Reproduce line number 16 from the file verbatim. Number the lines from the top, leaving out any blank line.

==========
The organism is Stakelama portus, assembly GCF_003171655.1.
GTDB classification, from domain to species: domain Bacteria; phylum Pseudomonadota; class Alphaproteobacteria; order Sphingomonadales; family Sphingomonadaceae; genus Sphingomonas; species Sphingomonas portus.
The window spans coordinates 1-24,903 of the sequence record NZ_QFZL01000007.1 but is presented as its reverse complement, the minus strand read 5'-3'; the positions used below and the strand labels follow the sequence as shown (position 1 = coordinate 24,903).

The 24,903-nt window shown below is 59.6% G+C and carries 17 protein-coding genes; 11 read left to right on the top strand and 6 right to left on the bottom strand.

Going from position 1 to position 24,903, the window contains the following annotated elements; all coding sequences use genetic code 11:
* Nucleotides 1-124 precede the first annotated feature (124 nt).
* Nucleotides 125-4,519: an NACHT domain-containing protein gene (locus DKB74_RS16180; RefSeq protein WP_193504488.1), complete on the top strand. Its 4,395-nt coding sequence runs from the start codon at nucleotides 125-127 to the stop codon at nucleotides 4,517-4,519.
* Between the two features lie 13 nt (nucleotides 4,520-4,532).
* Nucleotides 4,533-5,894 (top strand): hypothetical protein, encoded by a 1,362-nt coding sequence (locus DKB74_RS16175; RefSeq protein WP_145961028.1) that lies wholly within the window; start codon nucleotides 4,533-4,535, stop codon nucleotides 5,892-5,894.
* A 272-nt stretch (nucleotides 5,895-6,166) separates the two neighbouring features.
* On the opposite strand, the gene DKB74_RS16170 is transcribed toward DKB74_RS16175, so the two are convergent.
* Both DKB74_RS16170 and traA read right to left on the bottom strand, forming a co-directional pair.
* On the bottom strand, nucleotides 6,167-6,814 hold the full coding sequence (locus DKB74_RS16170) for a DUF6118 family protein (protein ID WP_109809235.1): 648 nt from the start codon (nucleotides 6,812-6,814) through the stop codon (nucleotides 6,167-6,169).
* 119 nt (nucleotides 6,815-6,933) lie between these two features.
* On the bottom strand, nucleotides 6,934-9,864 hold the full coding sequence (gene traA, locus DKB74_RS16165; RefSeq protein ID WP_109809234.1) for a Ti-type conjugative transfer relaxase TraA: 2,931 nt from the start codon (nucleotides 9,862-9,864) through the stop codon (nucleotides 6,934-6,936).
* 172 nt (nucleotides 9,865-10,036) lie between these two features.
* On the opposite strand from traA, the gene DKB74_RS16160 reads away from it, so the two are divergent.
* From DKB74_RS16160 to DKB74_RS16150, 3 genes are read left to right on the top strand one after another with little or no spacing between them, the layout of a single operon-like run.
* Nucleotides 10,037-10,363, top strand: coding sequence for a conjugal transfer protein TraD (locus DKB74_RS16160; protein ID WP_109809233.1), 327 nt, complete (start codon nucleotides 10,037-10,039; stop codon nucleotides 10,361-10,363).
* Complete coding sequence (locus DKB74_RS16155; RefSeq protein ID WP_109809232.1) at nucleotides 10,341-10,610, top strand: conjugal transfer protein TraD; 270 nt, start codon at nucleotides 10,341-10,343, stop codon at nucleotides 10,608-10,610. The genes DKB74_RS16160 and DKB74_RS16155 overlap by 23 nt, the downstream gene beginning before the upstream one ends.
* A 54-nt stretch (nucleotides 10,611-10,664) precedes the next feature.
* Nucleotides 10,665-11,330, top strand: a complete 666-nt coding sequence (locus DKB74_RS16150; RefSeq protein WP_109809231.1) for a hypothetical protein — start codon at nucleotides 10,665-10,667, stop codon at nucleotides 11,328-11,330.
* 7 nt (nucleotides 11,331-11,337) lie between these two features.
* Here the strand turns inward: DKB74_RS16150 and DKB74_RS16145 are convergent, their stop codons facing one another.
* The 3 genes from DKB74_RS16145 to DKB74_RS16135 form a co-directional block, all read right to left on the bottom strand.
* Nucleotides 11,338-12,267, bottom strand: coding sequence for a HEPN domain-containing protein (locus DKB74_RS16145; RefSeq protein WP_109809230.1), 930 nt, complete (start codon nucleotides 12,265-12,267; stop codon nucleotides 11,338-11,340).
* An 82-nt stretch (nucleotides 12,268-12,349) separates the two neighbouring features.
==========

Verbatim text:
* 172 nt (nucleotides 9,865-10,036) lie between these two features.